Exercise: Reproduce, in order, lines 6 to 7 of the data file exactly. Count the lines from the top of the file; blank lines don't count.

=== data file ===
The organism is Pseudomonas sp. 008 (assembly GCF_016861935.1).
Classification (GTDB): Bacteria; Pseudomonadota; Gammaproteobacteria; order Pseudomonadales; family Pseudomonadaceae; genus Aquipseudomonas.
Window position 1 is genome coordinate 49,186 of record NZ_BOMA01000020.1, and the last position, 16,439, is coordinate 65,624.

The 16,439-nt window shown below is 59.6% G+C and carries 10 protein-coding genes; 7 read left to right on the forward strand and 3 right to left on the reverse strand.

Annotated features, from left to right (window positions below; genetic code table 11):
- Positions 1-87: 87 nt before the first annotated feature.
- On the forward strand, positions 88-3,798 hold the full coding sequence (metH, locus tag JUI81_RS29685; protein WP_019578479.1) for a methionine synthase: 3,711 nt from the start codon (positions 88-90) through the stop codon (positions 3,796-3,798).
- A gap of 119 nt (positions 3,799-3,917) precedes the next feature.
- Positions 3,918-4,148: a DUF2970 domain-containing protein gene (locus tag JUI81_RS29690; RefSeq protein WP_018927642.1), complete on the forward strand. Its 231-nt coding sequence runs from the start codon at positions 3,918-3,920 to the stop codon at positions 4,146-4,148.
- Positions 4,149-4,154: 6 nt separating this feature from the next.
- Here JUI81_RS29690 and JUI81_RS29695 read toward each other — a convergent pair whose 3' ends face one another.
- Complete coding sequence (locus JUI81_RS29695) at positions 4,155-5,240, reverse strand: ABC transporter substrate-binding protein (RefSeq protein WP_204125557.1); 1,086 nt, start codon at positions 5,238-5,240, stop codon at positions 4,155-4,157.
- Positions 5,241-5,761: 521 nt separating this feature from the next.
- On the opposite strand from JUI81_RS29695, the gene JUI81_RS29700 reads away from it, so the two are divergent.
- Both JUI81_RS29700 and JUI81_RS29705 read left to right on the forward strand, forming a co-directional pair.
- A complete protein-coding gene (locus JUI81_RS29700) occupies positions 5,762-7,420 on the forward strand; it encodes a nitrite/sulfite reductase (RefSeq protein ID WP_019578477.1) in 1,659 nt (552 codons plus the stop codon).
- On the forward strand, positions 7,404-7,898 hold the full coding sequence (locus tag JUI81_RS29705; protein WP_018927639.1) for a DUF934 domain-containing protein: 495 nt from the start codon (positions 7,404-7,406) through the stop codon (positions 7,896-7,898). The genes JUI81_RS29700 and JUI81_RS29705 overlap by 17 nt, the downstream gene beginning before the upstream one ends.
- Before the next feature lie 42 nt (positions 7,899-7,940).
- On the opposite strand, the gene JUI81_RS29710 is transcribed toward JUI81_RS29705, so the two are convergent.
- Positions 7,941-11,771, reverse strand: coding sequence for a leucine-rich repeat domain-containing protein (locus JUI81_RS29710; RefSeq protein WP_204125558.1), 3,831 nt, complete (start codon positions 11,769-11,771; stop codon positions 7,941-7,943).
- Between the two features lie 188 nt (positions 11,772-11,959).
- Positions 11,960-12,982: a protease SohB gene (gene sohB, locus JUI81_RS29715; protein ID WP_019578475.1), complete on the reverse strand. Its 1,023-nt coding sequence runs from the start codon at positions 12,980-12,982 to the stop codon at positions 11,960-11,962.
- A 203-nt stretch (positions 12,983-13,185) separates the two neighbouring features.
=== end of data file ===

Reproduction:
- Positions 1-87: 87 nt before the first annotated feature.
- On the forward strand, positions 88-3,798 hold the full coding sequence (metH, locus tag JUI81_RS29685; protein WP_019578479.1) for a methionine synthase: 3,711 nt from the start codon (positions 88-90) through the stop codon (positions 3,796-3,798).